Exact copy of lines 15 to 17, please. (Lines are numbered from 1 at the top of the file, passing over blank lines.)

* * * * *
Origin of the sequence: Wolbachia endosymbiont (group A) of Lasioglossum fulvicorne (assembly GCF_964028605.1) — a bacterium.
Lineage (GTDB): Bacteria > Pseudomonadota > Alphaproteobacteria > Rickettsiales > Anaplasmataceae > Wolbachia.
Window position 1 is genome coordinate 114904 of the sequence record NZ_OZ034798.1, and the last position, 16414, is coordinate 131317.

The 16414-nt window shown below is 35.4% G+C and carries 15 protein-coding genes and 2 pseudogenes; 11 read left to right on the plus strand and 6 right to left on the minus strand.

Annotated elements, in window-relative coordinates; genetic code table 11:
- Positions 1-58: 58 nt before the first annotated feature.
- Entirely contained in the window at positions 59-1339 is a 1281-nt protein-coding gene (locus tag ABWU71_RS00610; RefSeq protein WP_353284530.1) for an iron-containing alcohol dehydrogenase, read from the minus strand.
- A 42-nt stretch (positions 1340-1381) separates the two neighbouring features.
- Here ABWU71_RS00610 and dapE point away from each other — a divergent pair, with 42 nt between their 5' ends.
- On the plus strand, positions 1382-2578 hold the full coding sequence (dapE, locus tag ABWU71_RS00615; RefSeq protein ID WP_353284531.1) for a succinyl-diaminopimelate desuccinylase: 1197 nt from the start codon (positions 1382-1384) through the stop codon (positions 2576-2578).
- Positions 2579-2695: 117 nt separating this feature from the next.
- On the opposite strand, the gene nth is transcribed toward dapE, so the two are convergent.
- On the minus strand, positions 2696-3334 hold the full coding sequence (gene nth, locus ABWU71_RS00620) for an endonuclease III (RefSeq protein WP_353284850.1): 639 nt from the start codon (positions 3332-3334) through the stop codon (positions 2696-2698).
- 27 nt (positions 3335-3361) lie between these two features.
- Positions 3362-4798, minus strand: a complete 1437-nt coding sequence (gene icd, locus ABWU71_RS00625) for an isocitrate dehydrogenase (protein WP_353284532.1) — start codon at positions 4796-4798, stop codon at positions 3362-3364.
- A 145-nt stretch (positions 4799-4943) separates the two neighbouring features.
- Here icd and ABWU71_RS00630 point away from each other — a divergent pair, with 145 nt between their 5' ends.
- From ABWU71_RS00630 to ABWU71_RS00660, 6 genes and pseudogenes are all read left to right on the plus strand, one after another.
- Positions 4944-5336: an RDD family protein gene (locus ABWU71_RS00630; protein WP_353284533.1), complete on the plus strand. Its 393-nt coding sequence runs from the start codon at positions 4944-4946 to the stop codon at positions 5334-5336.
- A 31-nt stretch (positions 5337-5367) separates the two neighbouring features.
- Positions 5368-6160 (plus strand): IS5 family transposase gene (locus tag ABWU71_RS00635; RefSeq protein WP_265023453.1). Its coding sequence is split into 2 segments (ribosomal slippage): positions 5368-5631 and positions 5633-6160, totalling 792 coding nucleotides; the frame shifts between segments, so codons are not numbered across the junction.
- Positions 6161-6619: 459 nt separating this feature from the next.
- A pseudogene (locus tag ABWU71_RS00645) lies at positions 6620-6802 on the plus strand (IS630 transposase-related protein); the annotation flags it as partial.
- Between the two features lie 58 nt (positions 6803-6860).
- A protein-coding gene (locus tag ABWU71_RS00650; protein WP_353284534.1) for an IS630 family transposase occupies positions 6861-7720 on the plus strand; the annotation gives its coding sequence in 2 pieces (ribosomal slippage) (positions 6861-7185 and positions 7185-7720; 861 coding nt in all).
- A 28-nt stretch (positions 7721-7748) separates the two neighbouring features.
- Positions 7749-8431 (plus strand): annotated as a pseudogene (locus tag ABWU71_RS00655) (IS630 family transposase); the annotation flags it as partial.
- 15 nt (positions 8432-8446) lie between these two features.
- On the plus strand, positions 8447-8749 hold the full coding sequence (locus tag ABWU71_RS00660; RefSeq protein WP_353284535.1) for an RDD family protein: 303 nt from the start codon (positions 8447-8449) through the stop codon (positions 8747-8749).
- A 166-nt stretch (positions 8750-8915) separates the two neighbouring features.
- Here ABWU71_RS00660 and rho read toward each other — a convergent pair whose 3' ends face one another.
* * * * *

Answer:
- Positions 3362-4798, minus strand: a complete 1437-nt coding sequence (gene icd, locus ABWU71_RS00625) for an isocitrate dehydrogenase (protein WP_353284532.1) — start codon at positions 4796-4798, stop codon at positions 3362-3364.
- A 145-nt stretch (positions 4799-4943) separates the two neighbouring features.
- Here icd and ABWU71_RS00630 point away from each other — a divergent pair, with 145 nt between their 5' ends.